Or on the female side, how about Elizabeth Van Lew, an outspoken Virginian abolitionist who decided to stay in her home in the Confederacy’s capital of Richmond, Va., where astonishingly enough, she ran an effective spy ring throughout the war that fed information to the American government. She was even able to place one of her operatives inside Confederate President Jefferson Davis’s household. Certainly she ought to be entitled to at least a few monuments for that alone.

And we shouldn’t forget the largely anonymous, regular citizens and the escaped slaves from southern states who served their country against the pressures to transfer their allegiance to the treasonous Confederacy. Surely some of the 100,000 Unionist Whites who served against the secessionists in their own states, or a few of the 94,000 escaped slaves and free Blacks who fought against the Confederacy deserve monuments to their service and heroism.

Those Black soldiers who fought in the U.S. Colored Troops (USCT) regiments deserve special recognition if anyone does. When they were first mustered into federal service they were paid less than their White comrades, although that disparity was eventually rectified. In addition, they faced excessive cruelty from Confederates when captured in battle. It was not uncommon for Black prisoners to be summarily executed, while others were forced back into slavery and otherwise brutalized.

1893 Hughes, Nathan & Wife

Nathan Hughes, shown in 1893 with his wife, escaped from slavery, traveled to Illinois, joined the U.S. Army and fought to free his people before returning to Oswego after the war to farm. (Little White School Museum collection)

Many of the Black troops who served in the USCT who enlisted in Northern states were actually escaped slaves from south of the Ohio River. A good example is Kendall County’s own Nathan Hughes who escaped from slavery in Kentucky and made his way to Illinois where he subsequently enlisted in the 29th USCT Infantry Regiment. Since slavery remained legal in Kentucky throughout the war until the 13th Amendment was ratified in December 1865, if Hughes hadn’t escaped, he would almost certainly have been prohibited from serving. Instead he had a distinguished career, being wounded twice, the first time in the hip during the infamous Battle of the Crater at Petersburg, Va., and the second time in the hand during a skirmish later in the war. The 29th, by the way, was on hand at Appomattox Courthouse when Gen. Grant accepted the surrender of the Army of Northern Virginia.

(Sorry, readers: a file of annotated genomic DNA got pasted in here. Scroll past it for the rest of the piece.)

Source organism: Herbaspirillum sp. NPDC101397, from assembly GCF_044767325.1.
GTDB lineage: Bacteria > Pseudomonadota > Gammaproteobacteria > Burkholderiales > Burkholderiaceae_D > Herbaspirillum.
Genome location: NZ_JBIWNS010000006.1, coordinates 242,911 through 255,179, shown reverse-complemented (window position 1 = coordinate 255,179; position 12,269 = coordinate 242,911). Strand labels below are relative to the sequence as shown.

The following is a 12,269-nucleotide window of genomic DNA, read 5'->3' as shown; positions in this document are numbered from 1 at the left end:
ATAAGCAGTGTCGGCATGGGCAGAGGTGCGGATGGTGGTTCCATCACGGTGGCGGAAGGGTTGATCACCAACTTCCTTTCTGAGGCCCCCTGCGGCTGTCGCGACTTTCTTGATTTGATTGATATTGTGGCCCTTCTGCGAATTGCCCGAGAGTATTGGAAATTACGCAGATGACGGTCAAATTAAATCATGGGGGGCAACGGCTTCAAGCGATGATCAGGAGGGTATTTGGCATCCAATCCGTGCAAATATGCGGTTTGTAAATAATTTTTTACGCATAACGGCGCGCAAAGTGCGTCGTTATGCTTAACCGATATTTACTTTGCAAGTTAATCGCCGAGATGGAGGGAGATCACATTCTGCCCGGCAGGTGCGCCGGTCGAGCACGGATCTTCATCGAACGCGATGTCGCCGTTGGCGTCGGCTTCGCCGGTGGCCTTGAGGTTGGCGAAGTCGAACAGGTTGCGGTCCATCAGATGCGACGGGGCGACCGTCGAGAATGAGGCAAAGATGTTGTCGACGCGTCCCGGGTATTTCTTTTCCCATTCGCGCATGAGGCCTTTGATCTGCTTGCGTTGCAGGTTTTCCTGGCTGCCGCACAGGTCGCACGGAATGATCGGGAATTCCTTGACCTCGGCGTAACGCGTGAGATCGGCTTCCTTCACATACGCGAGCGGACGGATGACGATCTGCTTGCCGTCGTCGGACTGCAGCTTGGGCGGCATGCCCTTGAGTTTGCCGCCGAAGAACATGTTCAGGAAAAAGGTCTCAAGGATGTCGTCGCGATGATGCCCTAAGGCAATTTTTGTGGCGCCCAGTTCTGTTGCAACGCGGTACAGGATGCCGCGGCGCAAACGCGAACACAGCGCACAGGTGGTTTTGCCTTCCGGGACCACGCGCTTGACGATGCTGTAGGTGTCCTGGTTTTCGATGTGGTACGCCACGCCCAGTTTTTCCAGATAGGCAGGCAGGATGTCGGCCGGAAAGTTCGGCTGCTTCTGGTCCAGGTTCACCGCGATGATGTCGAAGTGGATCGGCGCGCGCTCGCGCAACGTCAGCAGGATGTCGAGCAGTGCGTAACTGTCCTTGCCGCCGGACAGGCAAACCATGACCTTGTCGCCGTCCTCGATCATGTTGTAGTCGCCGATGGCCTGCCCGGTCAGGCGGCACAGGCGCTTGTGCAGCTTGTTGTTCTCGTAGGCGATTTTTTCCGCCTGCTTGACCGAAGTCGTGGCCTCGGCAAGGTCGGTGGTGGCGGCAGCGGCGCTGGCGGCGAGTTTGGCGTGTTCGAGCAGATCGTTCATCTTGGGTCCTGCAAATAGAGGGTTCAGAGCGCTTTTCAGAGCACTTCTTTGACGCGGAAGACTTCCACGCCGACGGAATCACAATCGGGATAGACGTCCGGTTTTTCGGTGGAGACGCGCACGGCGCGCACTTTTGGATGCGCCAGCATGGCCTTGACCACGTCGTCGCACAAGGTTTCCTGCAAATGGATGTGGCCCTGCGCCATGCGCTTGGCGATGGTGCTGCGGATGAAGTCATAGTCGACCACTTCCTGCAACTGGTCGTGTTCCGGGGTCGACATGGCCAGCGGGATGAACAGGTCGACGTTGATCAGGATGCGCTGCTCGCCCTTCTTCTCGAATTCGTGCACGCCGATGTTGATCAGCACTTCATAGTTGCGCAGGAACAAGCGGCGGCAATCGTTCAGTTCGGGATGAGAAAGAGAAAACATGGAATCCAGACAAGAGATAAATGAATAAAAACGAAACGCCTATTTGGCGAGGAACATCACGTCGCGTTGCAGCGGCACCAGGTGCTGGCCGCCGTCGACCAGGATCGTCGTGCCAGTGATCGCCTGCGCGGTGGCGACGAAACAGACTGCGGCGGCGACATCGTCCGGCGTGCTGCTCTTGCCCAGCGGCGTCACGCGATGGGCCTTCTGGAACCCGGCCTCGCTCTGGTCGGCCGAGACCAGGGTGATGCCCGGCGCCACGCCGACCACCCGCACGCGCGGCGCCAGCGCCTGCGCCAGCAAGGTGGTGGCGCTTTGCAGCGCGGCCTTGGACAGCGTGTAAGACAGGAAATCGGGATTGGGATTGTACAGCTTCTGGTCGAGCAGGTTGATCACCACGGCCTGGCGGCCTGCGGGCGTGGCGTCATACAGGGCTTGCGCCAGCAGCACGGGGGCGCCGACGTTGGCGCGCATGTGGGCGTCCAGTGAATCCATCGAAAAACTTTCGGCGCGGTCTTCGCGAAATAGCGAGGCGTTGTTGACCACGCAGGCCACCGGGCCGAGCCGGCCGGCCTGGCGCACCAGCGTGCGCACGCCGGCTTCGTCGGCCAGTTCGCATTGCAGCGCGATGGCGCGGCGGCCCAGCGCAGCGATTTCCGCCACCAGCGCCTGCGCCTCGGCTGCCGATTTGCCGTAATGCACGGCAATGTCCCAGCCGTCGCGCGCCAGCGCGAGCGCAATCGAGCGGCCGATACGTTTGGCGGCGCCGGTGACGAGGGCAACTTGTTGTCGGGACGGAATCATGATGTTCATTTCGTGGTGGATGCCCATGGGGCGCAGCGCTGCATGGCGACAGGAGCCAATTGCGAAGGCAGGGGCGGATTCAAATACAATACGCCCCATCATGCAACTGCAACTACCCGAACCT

Then there was Anthony “Tony” Burnett who was a slave during the war when Company C of the 4th Illinois Volunteer Cavalry Regiment came to visit. Pvt. Bob Jolly apparently convinced Tony he’d have more fun riding with the cavalry, and he spent the rest of the war as a company cook. After the war, Bob and Tony came back to Oswego. Tony moved around some, apparently got married and had children, and is buried in the Oswego Township Cemetery here in town.

While about 5,500 Blacks from South Carolina—the state that initiated the Civil War by attacking Fort Sumter—served in U.S. regiments during the war, no Whites from the Palmetto State did. But 25,000 White North Carolinians did serve in the U.S. Army during the war, joining 42,000 Tennesseans, 22,000 Virginians and thousands of others from the rest of the Confederate states.

1st Alabama Trooper

Trooper from the 1st Alabama Volunteer Cavalry, one of the only integrated units to fight during the Civil War, was mostly comprised of White pro-Union Alabama residents. (miniature by an artist on the OSW [One-Sixth Warriors] website)

If one story of the Civil War was hidden over the years, especially by Southern historians and propagandists, it was this huge number of White and Black Southerners who declined to participate in the mass treason that was the Confederate States of America. I was about as guilty as anyone in failing to be aware of just how many patriotic Southerners there were between 1861 and 1865. It really didn’t click for me until our second visit to the Gettysburg National Battlefield when an exhibit in the on-site museum caught my eye enumerating the numbers of Southerners who fought for the Union.